Art Deco rugs by Loja Saarinen in rare display

Michael H. Hodges
The Detroit News

The Saarinens of Cranbrook were an almost absurdly talented artistic family.

All four -- parents Eliel and Loja, and children Pipsan and Eero -- collaborated on the design of the three remarkable, interlocking academic campuses in Bloomfield Hills. 

A handsome show currently at Saarinen House, "Studio Loja Saarinen: The Art and Architecture of Weaving, 1928-1942," casts a long-overdue spotlight on the rugs, wall hangings and other textiles produced under Loja's direction, many of which graced the halls of what was once called the Kingswood School for Girls.

A 1936 Cranbrook loom frames "Cranbrook Rug No. 1," Studio Loja Saarinen's first creation.

Most who know about Loja, who died in 1968, think of her as an immensely talented weaver. But that's not precisely the case.  

"Studio Loja Saarinen" is displayed in what once was Eliel Saarinen's presentation studio in Cranbrook's Saarinen House.

"Loja actually studied sculpture in Finland and in Paris," said Kevin Adkisson, the Cranbrook Center for Collections and Research curatorial associate who organized the show. "But she was never a professional weaver herself, though she was involved in lots of textile arts, including dyeing and embroidering."

"Studio Loja Saarinen" features six large weavings, most of which haven't been seen in decades, and an array of period photographs that evoke the heady early days at Cranbrook.

In reality, Loja was a skilled businesswoman who founded the textile studio on campus that bore her name. Studio Loja Saarinen didn't just create for Eliel's academic buildings. It also produced works for Frank Lloyd Wright, Charles Eames, and upscale retail outlets in New York City.

Loja Saarinen shows husband Eliel, the architect who built Cranbrook, a cartoon of her tapestry Sermon on the Mount, in 1941.

A number of studio pieces were also exhibited in the 1934 Museum of Modern Art show, "Contemporary American Industrial Design." 

"Loja founded and managed the studio," said Adkisson. "She ran the budget, got the clients, made sure commissions were delivered on time, marketed her studio as well as Cranbrook, and exhibited widely at museums and world's fairs."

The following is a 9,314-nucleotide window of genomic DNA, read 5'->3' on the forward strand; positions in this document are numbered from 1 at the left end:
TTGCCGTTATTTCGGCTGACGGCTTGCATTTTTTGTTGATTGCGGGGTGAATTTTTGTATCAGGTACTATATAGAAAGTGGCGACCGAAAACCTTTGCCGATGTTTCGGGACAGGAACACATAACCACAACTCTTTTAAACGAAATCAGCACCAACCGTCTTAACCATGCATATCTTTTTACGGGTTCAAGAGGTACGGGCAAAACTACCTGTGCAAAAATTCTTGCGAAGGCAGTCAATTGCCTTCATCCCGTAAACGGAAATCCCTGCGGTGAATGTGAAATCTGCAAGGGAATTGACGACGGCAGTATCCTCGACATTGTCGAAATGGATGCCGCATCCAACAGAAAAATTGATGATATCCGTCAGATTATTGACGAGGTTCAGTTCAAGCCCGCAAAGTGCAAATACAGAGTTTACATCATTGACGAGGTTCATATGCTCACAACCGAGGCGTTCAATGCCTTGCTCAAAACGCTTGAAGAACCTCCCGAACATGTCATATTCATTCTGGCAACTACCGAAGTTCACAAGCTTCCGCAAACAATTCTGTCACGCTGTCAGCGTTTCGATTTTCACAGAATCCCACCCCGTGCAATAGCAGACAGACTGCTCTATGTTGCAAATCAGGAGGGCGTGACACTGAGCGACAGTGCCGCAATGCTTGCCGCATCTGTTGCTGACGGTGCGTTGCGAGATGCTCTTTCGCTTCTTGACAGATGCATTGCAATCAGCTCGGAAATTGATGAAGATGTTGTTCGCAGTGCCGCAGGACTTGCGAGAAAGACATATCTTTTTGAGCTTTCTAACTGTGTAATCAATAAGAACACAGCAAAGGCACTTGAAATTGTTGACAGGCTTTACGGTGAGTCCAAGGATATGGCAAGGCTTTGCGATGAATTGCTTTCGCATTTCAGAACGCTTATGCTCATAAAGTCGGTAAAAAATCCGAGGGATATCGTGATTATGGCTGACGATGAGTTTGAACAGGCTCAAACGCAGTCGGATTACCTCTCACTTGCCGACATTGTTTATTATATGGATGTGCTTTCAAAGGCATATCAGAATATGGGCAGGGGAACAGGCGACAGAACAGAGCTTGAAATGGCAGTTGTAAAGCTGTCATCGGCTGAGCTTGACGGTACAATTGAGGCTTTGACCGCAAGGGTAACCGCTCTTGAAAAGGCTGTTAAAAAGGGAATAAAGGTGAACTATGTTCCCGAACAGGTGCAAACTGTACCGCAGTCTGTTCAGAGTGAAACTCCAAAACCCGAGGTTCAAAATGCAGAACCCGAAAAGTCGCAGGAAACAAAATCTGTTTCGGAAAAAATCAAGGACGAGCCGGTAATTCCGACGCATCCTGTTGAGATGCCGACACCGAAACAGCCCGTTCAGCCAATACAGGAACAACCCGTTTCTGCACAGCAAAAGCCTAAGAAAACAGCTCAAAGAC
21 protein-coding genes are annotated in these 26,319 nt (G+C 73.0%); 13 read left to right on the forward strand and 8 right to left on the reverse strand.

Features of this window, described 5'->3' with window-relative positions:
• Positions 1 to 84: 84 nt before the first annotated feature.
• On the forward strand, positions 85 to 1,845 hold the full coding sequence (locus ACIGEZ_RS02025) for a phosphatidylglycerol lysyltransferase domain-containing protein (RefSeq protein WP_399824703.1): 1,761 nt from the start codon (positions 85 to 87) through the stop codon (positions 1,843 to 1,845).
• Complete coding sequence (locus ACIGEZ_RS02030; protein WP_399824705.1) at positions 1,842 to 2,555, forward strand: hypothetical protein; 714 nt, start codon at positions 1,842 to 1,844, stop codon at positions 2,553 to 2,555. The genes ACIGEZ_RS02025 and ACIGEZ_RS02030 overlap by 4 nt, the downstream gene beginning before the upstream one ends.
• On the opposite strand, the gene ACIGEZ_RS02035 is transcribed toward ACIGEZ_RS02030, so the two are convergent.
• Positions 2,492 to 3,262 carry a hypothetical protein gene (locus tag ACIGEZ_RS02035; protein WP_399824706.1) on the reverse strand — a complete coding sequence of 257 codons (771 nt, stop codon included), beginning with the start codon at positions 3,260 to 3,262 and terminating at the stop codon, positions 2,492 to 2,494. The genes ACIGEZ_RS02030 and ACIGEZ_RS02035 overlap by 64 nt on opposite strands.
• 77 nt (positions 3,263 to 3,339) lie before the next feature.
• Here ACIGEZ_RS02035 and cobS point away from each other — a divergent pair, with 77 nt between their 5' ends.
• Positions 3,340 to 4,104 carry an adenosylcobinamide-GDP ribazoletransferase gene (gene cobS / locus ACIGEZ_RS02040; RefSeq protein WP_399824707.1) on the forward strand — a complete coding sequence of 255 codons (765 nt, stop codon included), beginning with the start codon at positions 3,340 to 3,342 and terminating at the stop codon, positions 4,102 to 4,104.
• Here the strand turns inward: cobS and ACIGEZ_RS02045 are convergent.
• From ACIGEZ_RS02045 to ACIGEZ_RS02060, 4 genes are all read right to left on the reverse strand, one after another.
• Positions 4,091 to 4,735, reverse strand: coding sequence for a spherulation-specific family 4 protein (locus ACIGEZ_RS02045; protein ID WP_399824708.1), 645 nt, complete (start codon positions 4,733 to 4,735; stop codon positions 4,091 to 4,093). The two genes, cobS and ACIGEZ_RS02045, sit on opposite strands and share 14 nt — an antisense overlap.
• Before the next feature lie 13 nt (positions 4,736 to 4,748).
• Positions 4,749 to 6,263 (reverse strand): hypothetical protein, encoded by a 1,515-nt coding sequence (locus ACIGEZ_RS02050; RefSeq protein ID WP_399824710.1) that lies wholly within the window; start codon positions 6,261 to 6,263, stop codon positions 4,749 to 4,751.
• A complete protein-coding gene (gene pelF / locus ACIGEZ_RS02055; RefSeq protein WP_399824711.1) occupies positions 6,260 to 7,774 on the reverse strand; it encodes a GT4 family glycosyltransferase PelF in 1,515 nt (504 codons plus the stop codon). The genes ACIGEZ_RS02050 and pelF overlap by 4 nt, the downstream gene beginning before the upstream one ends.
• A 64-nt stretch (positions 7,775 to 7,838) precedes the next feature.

Through Dec. 1, the exhibit will form part of regularly scheduled Saarinen House tours, which take about 90 minutes to go through the house, a Michigan design treasure, as well as the Loja show in the adjacent studio architect Eliel used for client presentations. 

This exhibition features six weavings -- rugs and wall hangings -- that for the most part haven't been seen in decades. Included among them are the 1931 Kingswood Library Rug, which was taken out, rolled up and put in storage in 1980. 

Of the many Studio Loja Saarinen textiles at Kingswood, the only one that remains at the school is the 1932 "Festival of the May Queen" in the upper dining hall. 

The Library Rug gives some sense of the scale of the studio's projects. Adkisson said, "It probably took three or four weavers 95 days to complete, and contained 102 pounds of wool and linen yarn."

The rug cost Cranbrook $1,050.86 -- or almost $17,000 today.

The Cranbrook "Rooftops Rug" produced by Studio Loja Saarinen.

Other dazzling pieces include what's commonly called the 1928 "Cranbrook Rug No. 1," a lush, crimson work of art that was the studio's first creation. It hangs in front of a 1936 Cranbrook loom -- which your tour guide will operate in a brief demonstration. 

Loja's masterstroke as studio director was to lure Maja Andersson Wirde, famous for her rugs in Stockholm's 1915 City Hall, from Sweden to Cranbrook. Wirde, in her turn, convinced a considerable number of other talented weavers to join her in Michigan. 

The designs for the rugs and tapestries, Adkisson says, came from Eliel, Loja or Wirde, though the latter's role has been obscured up till now. 

"This exhibit reclaims Wirde into the Cranbrook story," he said, "even though she was only here four years." Alas for Cranbrook and the studio, under financial pressure in 1933, George G. Booth, the Detroit News publisher who founded the educational institutions, laid off 100 employees, including Wirde. 

Almost everything that came out of the studio was art deco in style, much like Saarinen House itself. But according to Adkisson, you can usually distinguish Loja's designs from Wirde's.

"Loja's own designs are more architectural," he said, noting that her Exhibition Rug, which carpets the floor of the exhibition, "looks like the pavings around her husband's buildings.

"Or," Adkisson added with a smile, suggesting the creative interplay that characterized Loja and Eliel's relationship, "her husband's pavings look like her rugs -- which could also be the case." 

A portrait of Loja Saarinen.

'Studio Loja Saarinen: The Art and Architecture of Weaving, 1928-1942'

Through Dec. 1

Saarinen House, 39221 Woodward, Bloomfield Hills 

Tours start at front desk of Cranbrook Art Museum

2 p.m. Fri. & Sat; 1 p.m. & 3 p.m. Sun. 

$15 - adults; $13 - seniors 65 and up; $11 - students with I.D; museum members enter free 

Reservations recommended: Call (248) 645-3307 or email 

For more discussion of art matters in Cranbrook's history, visit:   

(313) 222-6021 

Twitter: @mhodgesartguy